Garrison Dam releases averaged 23,100 cfs in February. Releases will be gradually stepped down from 23,000 cfs to 18,000 cfs by mid-March. Ice conditions in the Bismarck, N.D., area will be monitored closely during the thaw and additional adjustments to Garrison releases will be made, if conditions dictate. The reservoir ended the month at elevation 1838.8 feet, down 0.5 feet from the previous month. It is expected to rise 0.6 feet during March. 

Releases from Fort Peck Dam averaged 6,900 cfs in February. Releases will remain at 7,000 cfs during March. The reservoir ended February at elevation 2235.2 feet, up 1 foot from the previous month. It is forecast to rise 1.3 feet during the month. 

The forecast reservoir releases and elevations discussed above are not definitive. Additional precipitation, lack of precipitation or other unknown circumstances could cause adjustments to the reservoir release rates. 

The six mainstem power plants generated 637 million kilowatt hours (kWh) of electricity in February. Typical power generation for the month of February is 620 million kWh. The power plants are projected to generate 9.6 billion kWh of electricity this year, compared to the normal of 10 billion kWh. 

To view the detailed three-week release forecast for the mainstem dams, go to
http://www.nwd-mr.usace.army.mil/rcc/reports/twregfcast.pdf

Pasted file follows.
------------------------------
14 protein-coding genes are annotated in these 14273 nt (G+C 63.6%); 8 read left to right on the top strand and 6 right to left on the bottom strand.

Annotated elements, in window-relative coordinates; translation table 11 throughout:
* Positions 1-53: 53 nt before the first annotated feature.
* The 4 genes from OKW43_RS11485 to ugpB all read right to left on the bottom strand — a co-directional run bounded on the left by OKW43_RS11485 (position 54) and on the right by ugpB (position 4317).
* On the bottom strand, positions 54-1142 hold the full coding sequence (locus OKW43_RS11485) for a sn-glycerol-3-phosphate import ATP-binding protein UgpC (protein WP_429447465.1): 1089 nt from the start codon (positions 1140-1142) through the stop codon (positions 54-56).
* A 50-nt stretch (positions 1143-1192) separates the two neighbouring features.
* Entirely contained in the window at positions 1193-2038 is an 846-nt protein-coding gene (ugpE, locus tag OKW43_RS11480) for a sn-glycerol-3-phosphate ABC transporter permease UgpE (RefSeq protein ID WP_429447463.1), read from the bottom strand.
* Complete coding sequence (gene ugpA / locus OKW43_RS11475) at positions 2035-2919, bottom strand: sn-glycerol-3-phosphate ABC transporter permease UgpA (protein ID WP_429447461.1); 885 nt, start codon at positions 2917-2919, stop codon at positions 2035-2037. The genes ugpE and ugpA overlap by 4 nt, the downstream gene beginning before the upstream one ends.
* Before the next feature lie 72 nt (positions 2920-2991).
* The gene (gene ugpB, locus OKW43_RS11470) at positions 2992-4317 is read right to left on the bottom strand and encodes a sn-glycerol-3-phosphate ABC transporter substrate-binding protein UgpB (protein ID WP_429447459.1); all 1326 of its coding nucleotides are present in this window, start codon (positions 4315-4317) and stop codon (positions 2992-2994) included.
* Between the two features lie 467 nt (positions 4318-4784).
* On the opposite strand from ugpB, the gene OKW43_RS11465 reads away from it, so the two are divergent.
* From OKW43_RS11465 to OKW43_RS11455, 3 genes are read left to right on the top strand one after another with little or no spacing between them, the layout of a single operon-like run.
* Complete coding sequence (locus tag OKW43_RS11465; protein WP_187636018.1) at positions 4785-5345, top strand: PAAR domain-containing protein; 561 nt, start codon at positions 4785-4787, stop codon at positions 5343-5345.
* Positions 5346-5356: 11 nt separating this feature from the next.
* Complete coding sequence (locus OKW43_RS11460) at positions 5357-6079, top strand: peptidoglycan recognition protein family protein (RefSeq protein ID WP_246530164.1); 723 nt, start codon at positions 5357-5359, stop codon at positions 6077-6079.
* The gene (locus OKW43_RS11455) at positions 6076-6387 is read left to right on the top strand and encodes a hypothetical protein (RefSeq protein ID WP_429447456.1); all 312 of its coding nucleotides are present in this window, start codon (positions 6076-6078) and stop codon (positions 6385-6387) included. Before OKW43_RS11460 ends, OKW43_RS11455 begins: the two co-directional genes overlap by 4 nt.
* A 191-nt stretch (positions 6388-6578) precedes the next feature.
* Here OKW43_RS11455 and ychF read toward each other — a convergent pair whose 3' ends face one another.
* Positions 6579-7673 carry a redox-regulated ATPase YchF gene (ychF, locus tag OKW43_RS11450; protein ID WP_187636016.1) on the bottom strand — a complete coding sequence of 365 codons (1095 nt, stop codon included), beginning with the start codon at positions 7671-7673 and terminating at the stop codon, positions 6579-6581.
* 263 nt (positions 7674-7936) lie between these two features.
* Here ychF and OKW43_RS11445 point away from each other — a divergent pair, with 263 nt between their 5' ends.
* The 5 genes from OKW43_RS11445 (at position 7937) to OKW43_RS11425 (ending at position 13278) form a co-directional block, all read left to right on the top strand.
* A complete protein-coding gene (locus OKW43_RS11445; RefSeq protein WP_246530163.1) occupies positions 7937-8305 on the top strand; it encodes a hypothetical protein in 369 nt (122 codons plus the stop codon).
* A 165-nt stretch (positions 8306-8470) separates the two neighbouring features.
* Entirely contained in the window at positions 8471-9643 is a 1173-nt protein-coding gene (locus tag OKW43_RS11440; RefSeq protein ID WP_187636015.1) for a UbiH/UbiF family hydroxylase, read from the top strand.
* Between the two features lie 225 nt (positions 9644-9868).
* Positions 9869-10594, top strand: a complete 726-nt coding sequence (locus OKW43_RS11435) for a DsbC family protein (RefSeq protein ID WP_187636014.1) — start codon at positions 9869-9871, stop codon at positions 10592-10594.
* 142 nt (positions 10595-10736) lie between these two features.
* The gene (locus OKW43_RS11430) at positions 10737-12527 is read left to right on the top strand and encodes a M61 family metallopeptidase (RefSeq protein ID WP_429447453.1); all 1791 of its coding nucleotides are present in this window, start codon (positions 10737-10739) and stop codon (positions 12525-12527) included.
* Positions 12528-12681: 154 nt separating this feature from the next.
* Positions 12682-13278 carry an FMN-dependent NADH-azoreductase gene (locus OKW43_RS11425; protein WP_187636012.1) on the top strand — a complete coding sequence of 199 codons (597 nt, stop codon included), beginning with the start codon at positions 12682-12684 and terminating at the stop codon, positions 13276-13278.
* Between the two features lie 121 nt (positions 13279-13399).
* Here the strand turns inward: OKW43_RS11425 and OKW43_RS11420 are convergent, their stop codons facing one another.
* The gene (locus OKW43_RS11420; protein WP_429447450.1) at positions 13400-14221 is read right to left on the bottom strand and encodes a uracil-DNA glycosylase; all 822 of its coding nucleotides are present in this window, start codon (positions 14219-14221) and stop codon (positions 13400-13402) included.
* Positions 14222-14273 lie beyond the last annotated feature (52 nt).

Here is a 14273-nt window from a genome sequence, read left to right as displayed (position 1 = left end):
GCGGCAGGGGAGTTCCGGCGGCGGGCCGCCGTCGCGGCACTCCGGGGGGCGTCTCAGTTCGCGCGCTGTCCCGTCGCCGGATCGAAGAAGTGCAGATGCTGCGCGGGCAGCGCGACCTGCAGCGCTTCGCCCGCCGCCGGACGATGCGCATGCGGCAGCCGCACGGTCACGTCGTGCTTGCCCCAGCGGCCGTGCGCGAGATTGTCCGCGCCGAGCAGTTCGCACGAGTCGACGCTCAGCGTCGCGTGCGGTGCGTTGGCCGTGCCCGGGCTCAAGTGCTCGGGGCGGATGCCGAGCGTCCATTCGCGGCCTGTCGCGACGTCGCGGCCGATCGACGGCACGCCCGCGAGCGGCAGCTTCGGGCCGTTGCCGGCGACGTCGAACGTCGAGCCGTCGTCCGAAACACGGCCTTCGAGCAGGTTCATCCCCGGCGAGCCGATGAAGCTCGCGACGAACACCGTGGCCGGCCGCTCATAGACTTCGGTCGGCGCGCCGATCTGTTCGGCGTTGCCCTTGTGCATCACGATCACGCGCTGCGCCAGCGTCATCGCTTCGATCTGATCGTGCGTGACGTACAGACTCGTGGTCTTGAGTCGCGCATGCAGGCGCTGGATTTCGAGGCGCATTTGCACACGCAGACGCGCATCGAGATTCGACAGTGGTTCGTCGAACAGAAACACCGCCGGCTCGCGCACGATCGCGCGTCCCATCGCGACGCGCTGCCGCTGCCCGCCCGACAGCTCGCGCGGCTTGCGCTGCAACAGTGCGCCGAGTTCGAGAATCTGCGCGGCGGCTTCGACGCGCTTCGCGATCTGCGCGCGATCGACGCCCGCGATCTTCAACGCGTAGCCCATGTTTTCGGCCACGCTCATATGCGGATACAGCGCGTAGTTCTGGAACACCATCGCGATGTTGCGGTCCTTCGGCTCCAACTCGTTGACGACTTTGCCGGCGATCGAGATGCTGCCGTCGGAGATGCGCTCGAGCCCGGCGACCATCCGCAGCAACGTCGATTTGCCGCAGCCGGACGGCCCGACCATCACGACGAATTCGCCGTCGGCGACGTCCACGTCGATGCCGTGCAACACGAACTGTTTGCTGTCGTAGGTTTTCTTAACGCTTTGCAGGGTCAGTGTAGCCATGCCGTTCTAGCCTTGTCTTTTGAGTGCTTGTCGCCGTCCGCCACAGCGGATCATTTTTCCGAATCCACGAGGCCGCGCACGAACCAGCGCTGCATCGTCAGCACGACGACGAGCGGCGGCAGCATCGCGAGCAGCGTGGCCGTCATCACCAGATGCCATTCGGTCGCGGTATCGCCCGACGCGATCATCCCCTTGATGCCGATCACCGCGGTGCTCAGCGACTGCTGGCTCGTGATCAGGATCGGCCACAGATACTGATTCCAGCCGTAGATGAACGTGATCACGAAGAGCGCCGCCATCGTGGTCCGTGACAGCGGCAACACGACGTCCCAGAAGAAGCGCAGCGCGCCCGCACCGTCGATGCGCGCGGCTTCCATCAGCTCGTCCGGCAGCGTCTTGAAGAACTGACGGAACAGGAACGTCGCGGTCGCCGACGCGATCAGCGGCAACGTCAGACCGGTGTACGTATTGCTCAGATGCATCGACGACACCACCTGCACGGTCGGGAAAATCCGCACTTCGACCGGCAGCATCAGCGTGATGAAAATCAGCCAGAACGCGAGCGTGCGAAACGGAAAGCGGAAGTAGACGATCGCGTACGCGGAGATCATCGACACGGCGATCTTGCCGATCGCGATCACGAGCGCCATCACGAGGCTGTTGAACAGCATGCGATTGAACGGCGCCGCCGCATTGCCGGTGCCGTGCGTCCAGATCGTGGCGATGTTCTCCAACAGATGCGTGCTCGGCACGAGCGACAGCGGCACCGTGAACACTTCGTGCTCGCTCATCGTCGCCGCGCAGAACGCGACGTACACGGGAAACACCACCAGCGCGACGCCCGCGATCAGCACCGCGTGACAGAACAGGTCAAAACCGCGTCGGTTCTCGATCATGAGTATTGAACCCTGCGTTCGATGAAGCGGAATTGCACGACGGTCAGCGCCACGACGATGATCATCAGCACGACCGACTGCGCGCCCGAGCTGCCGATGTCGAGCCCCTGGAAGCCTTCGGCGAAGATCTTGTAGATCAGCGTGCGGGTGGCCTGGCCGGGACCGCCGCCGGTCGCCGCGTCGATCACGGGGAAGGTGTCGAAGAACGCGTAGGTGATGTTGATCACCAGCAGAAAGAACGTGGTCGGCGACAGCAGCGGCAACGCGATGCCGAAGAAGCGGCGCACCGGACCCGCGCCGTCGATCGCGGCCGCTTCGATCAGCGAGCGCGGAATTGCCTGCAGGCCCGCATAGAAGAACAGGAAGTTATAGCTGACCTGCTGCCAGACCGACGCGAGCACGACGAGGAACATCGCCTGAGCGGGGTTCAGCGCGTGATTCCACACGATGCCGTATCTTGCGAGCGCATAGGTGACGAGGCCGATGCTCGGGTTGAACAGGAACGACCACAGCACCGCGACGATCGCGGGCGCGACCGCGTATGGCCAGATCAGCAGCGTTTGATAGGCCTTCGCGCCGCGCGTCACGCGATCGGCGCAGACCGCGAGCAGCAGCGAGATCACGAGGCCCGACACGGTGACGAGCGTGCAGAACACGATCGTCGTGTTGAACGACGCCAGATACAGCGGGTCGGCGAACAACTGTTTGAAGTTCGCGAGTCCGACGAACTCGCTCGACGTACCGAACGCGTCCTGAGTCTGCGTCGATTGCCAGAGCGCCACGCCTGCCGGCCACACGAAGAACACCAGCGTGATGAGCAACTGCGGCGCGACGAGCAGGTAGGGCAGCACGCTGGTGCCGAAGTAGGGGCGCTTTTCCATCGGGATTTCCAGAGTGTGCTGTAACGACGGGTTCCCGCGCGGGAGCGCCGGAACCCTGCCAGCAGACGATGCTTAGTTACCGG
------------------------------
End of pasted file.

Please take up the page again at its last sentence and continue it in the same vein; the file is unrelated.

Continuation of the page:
MISSOURI RIVER MAINSTEM RESERVOIR DATA

 

Pool Elevation (feet above mean sea level)

Water in Storage - 1,000 acre-feet

 

On Feb. 28

Change in February

On Feb. 28

% of 1967–2014 Average

Change in February

Fort Peck

2235.2

+1.0

15,047

109

+211

Garrison

1838.8

-0.5

18,146

110

-158

Oahe

1608.2

+1.0

18,893

110

+322

Big Bend

1420.4

-0.4

1,653

96

-24

Fort Randall

1349.7

+3.7

2,978

88

+270

Gavins Point

1206.9

-1.2

347

94

-29

 

 

 Total

57,064

108

+592

 

WATER RELEASES AND ENERGY GENERATION FOR FEBRUARY

 

Average Release in 1,000 cfs

Releases in 1,000 acre-feet

Generation in Million kWh

Fort Peck

6.9

383

62

Garrison

23.1

1,282

200

Oahe

20.1

1,118

167

Big Bend

18.8

1,046

65

Fort Randall

16.3

904

93

Gavins Point

19.0

1,056

50

 

 

Total

637



Contact
Serena Baker, U.S. Army Corps of Engineers, Northwestern Division
503-808-3710
serena.baker@usace.army.mil

Release no. 20150306-001